For example, in one fight that BJM had on tour in Chicago, you can see Anton peacefully napping while the others argue. Does that mean that Anton is totally innocent? No, but it does show that not all of the angry arguments involved him. DIG! XX also shows his more sensitive, gentle, and hugely magnetic side that attracts so many people. Along with the tragic sequence about his parents and their emotional neglect of Anton, it goes a long way toward showing where his anger comes from, but also why people really want to be in his orbit.
Another is that the Timoners were also able to add newer footage almost up to the current day that shows that far from being a failure, Anton Newcombe and The Brian Jonestown Massacre had not only survived but were thriving while touring the world. One thing that happens at screenings of DIG! is that people assume that the ending means the end of BJM, which is far from the truth.
It is also important to remember that musicians, as more free-thinking and emotional people, have had a tendency to engage in substances and violence. Also, when one is drinking or doing drugs, there is a pronounced tendency to behave very badly. As Courtney Taylor-Taylor observes, “When you have a pack of junkies on the road, not eating, not sleeping and drinking. A lot. Will some of them get grumpy and start fighting? No, probably not.”
A fairly recent example of a musician engaging in violence in public is Cardi B reacting to having water thrown at her onstage and hurling her mic back at the person in the crowd.
Joel Gion’s new narration and additional footage give some perspective to the infamous Viper Room fight, in particular, which is needed. While violence is not cool, it does put the fights in perspective. It’s not just random violence from a terrible person.
Ultimately, the crowning success of DIG! XX is the willingness of the filmmakers, Ondi and David Timoner, to go back and add so much that it creates a much more vivid and accurate portrait of the events in the two bands’ lives. It is the best and most truthful rock documentary ever made because it takes such an unflinching and honest look at what musicians do, how they create, and what it is really like to deal with the music industry, which is nothing but a trap.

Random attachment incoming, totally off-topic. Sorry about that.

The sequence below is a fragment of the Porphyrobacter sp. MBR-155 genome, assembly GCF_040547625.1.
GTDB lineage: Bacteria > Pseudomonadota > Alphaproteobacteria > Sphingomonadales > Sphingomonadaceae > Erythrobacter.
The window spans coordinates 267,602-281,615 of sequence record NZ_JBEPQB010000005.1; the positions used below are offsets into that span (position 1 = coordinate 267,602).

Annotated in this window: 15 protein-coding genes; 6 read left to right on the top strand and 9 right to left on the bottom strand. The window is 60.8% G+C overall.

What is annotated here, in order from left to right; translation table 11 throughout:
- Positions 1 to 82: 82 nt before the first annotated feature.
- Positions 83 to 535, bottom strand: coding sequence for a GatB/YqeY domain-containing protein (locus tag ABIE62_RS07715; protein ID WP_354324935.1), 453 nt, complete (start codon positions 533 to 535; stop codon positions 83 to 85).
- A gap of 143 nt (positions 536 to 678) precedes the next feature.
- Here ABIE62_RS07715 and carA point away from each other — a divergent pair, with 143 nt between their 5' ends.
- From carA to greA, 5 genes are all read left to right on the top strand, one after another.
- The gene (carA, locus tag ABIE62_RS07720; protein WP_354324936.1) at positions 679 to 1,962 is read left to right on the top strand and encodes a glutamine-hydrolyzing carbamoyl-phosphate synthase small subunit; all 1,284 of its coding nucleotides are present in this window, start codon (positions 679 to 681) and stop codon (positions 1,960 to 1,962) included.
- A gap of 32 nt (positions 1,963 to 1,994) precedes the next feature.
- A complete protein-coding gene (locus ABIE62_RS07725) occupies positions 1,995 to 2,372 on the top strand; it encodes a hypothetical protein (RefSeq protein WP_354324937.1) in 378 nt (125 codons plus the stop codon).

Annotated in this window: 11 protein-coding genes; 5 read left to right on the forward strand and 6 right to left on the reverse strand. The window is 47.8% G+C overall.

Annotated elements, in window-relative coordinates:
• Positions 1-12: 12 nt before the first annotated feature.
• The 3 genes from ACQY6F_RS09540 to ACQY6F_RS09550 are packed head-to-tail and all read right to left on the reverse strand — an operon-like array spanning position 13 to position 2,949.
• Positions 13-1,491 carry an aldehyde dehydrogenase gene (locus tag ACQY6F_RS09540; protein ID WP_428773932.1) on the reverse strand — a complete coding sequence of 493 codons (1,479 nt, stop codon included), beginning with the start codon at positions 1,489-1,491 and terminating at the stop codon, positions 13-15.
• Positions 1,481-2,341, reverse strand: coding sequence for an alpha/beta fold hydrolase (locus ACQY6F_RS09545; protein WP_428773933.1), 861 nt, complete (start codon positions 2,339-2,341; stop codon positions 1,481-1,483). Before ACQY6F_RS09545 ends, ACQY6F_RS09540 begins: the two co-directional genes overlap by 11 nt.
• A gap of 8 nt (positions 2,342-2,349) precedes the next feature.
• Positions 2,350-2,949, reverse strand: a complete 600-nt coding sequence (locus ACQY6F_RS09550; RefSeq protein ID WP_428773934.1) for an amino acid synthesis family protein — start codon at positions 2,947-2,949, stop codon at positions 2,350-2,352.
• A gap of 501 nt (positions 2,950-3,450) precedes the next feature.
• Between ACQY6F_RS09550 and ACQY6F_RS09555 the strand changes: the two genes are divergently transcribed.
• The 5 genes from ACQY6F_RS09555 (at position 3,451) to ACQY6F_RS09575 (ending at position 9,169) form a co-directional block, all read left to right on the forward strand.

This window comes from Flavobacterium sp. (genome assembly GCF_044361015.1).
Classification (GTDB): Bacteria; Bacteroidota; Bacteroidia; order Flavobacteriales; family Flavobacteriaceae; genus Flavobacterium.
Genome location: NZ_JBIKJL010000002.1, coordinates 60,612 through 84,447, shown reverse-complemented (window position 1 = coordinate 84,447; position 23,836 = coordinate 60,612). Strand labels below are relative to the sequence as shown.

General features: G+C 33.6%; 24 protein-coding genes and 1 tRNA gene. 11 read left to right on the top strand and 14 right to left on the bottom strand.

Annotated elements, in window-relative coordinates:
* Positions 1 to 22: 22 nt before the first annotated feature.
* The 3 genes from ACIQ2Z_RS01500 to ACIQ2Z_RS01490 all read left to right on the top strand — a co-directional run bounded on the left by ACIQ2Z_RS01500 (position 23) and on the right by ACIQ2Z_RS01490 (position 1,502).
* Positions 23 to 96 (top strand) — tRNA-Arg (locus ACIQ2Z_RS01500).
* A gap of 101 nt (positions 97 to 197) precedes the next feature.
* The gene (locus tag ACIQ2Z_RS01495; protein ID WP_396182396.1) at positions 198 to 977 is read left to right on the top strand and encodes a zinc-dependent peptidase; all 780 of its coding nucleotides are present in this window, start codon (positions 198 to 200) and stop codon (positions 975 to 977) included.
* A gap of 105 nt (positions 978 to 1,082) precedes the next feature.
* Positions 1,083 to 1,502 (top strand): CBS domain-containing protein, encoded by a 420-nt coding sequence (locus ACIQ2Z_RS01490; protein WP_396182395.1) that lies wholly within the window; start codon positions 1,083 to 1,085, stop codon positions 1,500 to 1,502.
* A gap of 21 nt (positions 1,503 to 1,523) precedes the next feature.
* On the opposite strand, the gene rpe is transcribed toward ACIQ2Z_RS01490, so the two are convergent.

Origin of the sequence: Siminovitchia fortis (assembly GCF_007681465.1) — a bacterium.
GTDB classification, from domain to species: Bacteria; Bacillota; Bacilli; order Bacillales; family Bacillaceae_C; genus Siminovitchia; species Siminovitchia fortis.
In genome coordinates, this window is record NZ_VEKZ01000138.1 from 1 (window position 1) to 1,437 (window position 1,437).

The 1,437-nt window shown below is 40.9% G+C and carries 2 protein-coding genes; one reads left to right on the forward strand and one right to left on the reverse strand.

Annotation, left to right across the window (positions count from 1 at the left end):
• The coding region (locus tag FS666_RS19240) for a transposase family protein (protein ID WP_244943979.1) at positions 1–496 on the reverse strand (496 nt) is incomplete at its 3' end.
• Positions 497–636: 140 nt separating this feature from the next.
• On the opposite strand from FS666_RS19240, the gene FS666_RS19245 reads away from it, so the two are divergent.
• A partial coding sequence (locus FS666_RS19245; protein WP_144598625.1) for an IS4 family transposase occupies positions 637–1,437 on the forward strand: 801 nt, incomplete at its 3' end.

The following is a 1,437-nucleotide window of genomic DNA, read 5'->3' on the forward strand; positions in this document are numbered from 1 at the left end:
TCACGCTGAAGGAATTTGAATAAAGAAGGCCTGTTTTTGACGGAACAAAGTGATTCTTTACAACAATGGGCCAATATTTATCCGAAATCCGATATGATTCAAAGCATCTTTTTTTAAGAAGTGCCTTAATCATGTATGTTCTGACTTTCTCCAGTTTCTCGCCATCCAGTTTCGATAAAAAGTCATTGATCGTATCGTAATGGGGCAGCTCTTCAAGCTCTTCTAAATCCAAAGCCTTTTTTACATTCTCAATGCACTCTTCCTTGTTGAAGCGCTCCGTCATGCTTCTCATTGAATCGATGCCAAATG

The filmmaker’s choice to show the unvarnished words and actions of Newcombe, in particular, are very instructive to musicians in the audience. It is a cautionary tale, but not against sticking up for yourself as Newcombe insists on doing, in his own darkly charismatic way, but against believing what record companies are telling you and conforming to rules that only apply to some.
The new edition gives the audience even more of an inkling of what Newcombe is actually saying about music industry exploitation and a view of Taylor-Taylor’s lament, “If I was just a little bit smarter.” There is also a revelation about Taylor-Taylor that takes some of the shiny halo off his head, which is only fair. During the Q&A at Sundance, Dandy Zia McCabe also admitted that the inner workings of The Dandies were far from what was advertised as “the most well-adjusted band in the world.”
It gives the observant viewer the message that the system is exploitative and that unless you chart your own course, as difficult as that may be, you will lose. But concurrently, it tells you that you will pay a price for choosing your own path.
DIG! XX is magnificent and fiery, an artistic telling of a story that is frequently misunderstood because of our society’s tendency to put a premium on obedience rather than free will, even in art. Highly entertaining and shocking, it delves into the artistic soul and the insecurities that artists give to themselves and, inadvertently, to the audience.
DIG! XX is truly a new film that gives the audience the opportunity to understand everyone in the two bands better and discover why they did what they did—the beauty of music up against the greed and despair of humanity’s worst urges. It also gives people a humanistic portrait of how difficult it is to be an artist in a culture that only values artistic success in the form of wealth and fame.